Migrant crises and a series of terror attacks on EU soil have resulted in differences in the application of the Schengen acquis by the member states, and the Schengen has come across a crisis.
During the debate, it was also said that the coronavirus pandemic had produced an additional burden on the Schengen area and that internal border controls were restored.
Swedish MEP Sara Skyttedal, who is a rapporteur for the Council regulation on the establishment and operation of an evaluation and monitoring mechanism to verify the application of the Schengen acquis, called for more unannounced inspections to deal with suspected international security risks and violations of fundamental human rights.
“Unannounced visits, being one of the most effective tools to verify Member States practices, should take place without prior notification to the Member State concerned,” reads the report on this topic.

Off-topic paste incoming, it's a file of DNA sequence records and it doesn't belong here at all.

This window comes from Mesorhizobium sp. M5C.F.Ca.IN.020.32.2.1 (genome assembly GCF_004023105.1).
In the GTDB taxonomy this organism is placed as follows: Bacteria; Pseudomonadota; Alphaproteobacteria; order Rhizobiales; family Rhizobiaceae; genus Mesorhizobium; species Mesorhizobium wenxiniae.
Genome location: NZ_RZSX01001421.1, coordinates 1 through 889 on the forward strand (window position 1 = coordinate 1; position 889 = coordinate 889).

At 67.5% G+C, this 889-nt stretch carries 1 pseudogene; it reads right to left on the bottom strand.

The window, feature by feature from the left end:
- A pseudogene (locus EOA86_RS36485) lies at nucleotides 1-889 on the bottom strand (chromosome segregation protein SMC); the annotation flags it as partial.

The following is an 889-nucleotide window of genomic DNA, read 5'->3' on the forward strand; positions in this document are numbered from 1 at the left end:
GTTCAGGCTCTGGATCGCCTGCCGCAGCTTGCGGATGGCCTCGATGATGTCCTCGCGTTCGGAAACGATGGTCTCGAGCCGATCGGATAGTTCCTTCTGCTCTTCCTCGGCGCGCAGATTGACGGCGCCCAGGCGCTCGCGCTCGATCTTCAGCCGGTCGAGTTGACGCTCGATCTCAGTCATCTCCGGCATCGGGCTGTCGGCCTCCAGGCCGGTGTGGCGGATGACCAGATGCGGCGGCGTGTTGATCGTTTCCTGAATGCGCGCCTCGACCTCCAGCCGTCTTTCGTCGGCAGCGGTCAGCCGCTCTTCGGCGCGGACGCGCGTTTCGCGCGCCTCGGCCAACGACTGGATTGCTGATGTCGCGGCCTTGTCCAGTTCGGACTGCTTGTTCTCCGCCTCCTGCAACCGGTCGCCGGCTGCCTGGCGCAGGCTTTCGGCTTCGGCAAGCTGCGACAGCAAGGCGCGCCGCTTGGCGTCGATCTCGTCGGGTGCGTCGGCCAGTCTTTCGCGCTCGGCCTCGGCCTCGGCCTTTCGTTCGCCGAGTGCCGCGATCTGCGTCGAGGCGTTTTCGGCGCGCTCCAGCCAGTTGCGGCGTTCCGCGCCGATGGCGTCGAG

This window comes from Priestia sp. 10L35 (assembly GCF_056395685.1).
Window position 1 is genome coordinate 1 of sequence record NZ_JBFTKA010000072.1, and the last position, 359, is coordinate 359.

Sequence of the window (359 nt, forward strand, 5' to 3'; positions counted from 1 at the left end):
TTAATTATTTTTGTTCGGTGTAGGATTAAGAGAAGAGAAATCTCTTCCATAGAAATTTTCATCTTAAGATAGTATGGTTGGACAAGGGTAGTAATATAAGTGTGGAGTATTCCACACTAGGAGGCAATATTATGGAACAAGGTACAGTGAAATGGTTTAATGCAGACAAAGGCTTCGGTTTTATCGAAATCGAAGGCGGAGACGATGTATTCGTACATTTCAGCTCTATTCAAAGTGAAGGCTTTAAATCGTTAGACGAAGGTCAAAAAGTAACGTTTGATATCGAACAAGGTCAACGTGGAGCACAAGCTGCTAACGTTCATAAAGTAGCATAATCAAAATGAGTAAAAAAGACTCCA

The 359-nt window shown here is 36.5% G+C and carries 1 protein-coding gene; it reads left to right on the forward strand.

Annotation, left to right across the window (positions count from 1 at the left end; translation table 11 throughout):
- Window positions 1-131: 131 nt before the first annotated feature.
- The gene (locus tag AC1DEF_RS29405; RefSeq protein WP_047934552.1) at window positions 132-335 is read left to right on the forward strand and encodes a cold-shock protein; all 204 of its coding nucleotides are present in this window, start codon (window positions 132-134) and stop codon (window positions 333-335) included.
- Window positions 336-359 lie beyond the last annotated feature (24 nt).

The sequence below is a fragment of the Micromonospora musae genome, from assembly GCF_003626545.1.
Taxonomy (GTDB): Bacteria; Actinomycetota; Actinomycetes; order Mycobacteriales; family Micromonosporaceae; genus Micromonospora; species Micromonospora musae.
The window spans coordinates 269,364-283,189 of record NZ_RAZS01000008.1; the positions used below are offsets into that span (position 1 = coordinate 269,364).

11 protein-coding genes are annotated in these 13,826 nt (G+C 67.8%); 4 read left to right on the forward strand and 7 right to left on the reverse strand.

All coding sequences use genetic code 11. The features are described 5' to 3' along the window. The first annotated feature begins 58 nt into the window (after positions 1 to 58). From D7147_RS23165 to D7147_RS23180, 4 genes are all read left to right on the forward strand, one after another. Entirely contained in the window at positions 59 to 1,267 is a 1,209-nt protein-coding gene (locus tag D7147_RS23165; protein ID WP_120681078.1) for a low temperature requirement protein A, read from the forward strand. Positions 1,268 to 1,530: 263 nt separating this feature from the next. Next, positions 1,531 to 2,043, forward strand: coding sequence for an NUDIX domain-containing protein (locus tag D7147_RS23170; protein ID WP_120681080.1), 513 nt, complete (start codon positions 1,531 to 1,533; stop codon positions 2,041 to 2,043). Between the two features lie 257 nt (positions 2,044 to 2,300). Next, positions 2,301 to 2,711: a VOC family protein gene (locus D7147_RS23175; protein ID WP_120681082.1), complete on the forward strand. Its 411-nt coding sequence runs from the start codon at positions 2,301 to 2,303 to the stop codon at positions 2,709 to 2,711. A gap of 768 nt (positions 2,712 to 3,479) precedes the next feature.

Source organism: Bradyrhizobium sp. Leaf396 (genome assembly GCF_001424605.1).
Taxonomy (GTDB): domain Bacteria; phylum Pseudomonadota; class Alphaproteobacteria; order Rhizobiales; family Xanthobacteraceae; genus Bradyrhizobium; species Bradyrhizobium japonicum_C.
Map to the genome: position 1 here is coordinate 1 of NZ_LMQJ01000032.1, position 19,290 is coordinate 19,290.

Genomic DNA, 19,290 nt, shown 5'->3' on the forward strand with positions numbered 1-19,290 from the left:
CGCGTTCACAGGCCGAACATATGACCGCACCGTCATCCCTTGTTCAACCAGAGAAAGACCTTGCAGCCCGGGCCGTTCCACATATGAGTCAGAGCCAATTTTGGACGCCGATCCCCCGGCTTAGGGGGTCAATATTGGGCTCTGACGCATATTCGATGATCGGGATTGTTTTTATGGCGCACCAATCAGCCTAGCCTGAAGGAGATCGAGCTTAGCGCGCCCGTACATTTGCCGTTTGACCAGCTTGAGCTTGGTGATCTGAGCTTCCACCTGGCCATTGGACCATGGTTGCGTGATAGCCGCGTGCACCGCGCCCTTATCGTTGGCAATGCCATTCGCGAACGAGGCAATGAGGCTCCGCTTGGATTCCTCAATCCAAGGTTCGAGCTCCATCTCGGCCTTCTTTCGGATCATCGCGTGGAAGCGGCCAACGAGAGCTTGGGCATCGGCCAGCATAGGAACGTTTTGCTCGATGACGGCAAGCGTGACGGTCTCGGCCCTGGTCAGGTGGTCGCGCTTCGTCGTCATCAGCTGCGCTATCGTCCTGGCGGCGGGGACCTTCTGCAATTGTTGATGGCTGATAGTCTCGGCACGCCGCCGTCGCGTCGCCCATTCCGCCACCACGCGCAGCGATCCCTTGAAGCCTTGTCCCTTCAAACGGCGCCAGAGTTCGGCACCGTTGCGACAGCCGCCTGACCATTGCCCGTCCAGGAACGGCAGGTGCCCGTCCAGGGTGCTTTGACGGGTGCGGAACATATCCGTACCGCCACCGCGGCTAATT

“Unannounced visits should take place for ‘investigative’ purposes in order to verify compliance with obligations under the Schengen acquis, including, in response to indications as regards the emergence of systemic problems that could potentially negatively impact the functioning of the Schengen area or lead to fundamental rights violations, in particular allegations of serious violations of fundamental rights at the external borders,” it is suggested.
The document was adopted on Thursday by 427 votes for, 102 votes against, while 24 MEPs abstained from the vote.
The Schengen area now has a population of 420 million in the 26 member-states.
Croatia has met all the technical requirements for its admission to the passport-free zone.
Croatian MEP Karlo Ressler told Hina that Croatia’s joining the Schengen area was in the interest of all Schengen members and the EU.
Asked if there was opposition to plans to admit Croatia to the Schengen area, Ressler said that the visit by French President Emmanuel Macron to Zagreb last year was a watershed moment.
Ressler underscored that the whole process is going as planned.
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